My field manager had understood what managing client expectations meant. He had lived ‘Hammer & Mop’. Learnt a valuable lesson today. He was 2 hours late to a scheduled site visit because of this but that’s another story.
It is essential to communicate well defined objectives of a project while assigning it to teams. Also, it is essential to ensure that all team members work on aligning their duties to the same. Failure in communicating this results in project delays, confusion and lack of motivation. Not something a startup would like to experience.
I’ll be sharing a few aspects of what seems wondrous after the first year of building a small organization. One year is usually enough to have a steady cash flow, have a few clients, media mentions and prospective investors wanting to know more. Your startup was born out of a random idea after you experienced something on a crowded street or during your lonely sojourns in your room. The name was probably finalized on a porch and the first logo design was probably discussed over cups of beverage at a local coffee shop.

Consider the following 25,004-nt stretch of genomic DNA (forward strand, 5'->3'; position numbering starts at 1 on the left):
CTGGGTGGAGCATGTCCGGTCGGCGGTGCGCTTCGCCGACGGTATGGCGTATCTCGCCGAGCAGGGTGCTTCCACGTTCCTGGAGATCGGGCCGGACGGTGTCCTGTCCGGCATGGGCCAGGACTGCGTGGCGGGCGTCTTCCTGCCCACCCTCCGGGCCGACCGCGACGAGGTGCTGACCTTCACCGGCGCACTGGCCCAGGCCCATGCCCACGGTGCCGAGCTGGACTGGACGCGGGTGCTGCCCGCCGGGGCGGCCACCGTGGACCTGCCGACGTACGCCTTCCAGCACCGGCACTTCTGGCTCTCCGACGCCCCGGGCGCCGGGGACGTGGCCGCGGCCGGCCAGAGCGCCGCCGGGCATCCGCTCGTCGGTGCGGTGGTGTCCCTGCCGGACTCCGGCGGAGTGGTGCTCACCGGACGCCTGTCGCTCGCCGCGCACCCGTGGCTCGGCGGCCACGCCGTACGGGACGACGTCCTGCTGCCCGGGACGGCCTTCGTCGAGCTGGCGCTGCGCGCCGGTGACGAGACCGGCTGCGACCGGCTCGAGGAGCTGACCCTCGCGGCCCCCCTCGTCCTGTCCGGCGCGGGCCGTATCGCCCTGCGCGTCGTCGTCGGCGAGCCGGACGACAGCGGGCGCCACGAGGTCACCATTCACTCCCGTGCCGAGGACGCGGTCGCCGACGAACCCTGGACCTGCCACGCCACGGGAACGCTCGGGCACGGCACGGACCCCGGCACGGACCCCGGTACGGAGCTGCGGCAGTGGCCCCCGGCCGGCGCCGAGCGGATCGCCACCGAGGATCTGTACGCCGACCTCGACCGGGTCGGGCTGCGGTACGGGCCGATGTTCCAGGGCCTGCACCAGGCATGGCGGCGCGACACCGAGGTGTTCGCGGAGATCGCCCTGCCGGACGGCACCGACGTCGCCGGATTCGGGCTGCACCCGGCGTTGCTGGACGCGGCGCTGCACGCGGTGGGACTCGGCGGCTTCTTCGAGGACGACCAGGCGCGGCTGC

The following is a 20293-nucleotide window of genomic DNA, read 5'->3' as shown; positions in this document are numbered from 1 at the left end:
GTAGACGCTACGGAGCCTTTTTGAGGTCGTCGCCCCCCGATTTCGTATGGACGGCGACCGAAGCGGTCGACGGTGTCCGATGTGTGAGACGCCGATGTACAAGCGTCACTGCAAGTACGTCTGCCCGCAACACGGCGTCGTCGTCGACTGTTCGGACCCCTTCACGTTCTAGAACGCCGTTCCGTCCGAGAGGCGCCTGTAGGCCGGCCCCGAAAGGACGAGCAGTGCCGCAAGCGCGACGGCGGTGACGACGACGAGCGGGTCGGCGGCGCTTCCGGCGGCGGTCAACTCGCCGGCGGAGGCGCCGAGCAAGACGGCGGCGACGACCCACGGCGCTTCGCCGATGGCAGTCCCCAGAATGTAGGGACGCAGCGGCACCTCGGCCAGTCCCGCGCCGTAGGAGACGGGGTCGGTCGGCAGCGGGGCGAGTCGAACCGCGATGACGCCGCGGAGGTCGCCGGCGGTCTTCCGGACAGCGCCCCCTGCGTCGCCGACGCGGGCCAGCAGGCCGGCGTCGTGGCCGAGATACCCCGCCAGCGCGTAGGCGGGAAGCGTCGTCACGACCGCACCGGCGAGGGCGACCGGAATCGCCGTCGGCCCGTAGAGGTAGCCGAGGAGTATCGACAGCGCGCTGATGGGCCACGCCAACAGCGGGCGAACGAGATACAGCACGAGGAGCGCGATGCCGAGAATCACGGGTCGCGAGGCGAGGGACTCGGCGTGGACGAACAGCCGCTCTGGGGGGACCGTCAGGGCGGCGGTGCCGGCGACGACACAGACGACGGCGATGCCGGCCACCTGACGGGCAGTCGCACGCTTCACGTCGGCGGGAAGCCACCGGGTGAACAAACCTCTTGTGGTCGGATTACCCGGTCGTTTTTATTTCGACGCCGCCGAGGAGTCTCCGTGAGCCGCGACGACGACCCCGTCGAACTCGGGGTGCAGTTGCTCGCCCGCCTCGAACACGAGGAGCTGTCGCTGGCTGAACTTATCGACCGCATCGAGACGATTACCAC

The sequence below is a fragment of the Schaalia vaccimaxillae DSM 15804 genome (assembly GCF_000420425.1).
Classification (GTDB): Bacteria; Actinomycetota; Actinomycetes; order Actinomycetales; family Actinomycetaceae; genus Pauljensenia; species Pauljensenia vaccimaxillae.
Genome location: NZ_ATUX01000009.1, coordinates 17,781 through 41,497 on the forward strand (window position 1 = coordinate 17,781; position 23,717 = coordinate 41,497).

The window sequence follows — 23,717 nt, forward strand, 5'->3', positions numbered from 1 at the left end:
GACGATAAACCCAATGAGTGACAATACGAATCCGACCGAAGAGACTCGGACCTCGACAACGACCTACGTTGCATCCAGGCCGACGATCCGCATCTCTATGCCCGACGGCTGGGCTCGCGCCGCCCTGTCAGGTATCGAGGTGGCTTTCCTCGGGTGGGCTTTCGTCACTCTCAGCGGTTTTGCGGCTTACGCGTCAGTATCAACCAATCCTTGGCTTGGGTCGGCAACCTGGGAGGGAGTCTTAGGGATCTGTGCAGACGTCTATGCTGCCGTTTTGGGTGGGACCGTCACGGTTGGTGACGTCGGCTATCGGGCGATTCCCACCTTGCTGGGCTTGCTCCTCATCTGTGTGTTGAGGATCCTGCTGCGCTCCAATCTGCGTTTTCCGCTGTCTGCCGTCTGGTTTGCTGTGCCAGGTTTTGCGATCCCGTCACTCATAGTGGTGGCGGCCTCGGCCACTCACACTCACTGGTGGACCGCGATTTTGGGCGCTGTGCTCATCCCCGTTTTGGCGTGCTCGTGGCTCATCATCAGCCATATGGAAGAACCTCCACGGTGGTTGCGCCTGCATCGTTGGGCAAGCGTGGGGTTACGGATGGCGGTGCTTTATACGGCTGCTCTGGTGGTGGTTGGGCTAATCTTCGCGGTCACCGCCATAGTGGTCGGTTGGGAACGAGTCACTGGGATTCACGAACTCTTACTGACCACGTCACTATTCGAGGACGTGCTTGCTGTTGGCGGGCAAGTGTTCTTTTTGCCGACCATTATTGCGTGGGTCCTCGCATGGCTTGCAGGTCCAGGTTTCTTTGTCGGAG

Race horses are trained to run like the wind. It is not their responsibility to build a good track, a consistent fence, find a decent jockey or to rate their performance. Horses are trained and disciplined to run, not think. Employees with specific competencies that have been identified are a lot like race horses. A cleaner is meant to clean, not manage. A sales guy is meant to sell, not strategize. Each individual (with competencies identified) is a race horse with a track.
As an advice to other entrepreneurs who are looking to start up- I’d like to quote Brian Wong, the Founder & CEO of ‘kiip’. Never forget, in spite of failure right before your eyes, that “You are the most powerful force in your life”.
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